Robin Hood tax 'simply madness' says Cameron at Davos
by Daniel Mason
David Cameron has slammed proposals for a financial transaction tax as "simply madness" in a speech at the World Economic Forum in Davos today. The British prime minister blamed European Union red tape for destroying jobs, and urged eurozone leaders to take bolder action to solve the crisis.
Cameron said Europe's economies faced a "perilous moment" with growth stalled and unemployment rising, and warned that there was a real danger that it may be left behind by emerging countries such as China. But he said political leaders should not be held back by a "fear of failure", and had to demonstrate leadership. Implicitly criticising the handling of the eurozone crisis so far, he called for an end to "tinkering here and there" and "hoping we'll drift to a solution", insisting instead on "boldness not caution".
Vital progress had been made, he told the annual forum – attended by 2,600 politicians and business leaders – but "urgent short term measures" were still required to boost business and investor confidence. "The uncertainty in Greece must be brought to an end. Europe's banks recapitalised. As the International Monetary Fund has said, the European firewall needs to be big enough to deal with the full scale of the crisis."
However, he railed against the EU's proposed financial transaction, or 'Robin Hood', tax. Pointing to the European Commission's analysis that the levy could reduce EU gross domestic product by €200bn, cost 500,000 jobs and drive 90 per cent of some markets elsewhere, he described it as "quite simply madness". And the prime minister also criticised EU measures such as the Agency Workers Directive and the Working Time Directive, which he said imposed unnecessary burdens on businesses and government, and destroyed jobs.
Claiming he believed that single currencies could work if managed properly, Cameron said the system needed a central bank that stands behind the currency, the "deepest possible economic integration", and a system of fiscal transfers and collective debt issuance. "Currently it is not that the eurozone doesn't have all of these, it's that it doesn't really have any of these," he said, though he accepted that now some eurozone countries were taking "painfully difficult steps" to address deficits and giving up a degree of sovereignty by agreeing a fiscal compact.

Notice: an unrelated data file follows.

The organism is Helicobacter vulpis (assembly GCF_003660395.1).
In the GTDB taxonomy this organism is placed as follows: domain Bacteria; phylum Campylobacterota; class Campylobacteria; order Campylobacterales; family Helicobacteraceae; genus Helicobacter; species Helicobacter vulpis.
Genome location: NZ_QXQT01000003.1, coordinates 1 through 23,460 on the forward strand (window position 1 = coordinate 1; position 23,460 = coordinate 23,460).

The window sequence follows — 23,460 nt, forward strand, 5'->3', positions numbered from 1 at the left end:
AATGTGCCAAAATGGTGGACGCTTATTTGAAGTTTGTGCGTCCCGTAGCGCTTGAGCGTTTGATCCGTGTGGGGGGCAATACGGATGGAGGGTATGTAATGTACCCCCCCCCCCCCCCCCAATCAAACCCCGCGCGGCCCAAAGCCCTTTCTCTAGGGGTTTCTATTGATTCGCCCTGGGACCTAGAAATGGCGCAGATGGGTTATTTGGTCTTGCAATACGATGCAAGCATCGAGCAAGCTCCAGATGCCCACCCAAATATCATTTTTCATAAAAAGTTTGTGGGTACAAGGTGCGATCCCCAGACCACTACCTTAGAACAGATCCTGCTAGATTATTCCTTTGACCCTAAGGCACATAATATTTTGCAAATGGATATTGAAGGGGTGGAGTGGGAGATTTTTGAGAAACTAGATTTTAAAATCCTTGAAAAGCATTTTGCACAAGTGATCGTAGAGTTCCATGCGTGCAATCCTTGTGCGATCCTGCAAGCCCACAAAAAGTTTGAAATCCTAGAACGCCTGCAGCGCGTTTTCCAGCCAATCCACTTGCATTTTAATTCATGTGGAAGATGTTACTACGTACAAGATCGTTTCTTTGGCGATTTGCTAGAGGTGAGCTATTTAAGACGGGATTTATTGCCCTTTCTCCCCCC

Yesterday German Chancellor Angela Merkel, opening the conference at the Swiss ski resort, said the EU lacked the political structures for the single currency to function properly and member states should become "more European". But she said Germany would not contribute more to the €500bn eurozone bail-out fund due to take effect in July because it would be wrong to "promise something that we will not be able to fulfil". Instead she called for more integration and more powers to be transferred to the EU level. "We have taken some steps closer to a fiscal union, but we can get faster, gain speed and become more decisive," the German leader said.
Cameron said Europe's Achilles Heel was a lack of competiveness. "The statistics are staggering," he said. "As measured by the World Economic Forum, more than half of European Union member states are now less competitive than they were this time last year while five EU member states are now less competitive than even sclerotic Iran. For every euro invested in venture capital in the EU, five times as much is being invested in the United States." He said the focus should be on completing the single market, which could add €800bn to Europe's GDP, and exempting small business from regulations. He also called for the completion of a series of free trade deals that are currently being negotiated, saying they could boost EU GDP by €90bn, and for Europe to push for new agreements with the United States and Africa.
And tackling the subject of his veto at December's summit, which forced the other member states to negotiate the fiscal compact outside the framework of the EU treaty, Cameron said: "To those who think that not signing the treaty means Britain is somehow walking away from Europe let me tell you, nothing could be further from the truth. Britain is part of the EU. Not by default but by choice. It fundamentally reflects our national interest to be part of the single market on our doorstep and we have no intention of walking away."
Turning to the UK's domestic economy, which contracted by 0.2 per cent in the last quarter of 2011, Cameron claimed the coalition government was being "bold and decisive" in getting to grips with debt. He said: "Britain has shown it's possible to earn credibility and get ahead of the markets. Our borrowing costs have fallen to the lowest for a generation. We will be equally bold in meeting our ambition: supporting enterprise and making Britain the best place in the world in which to start or grow a business."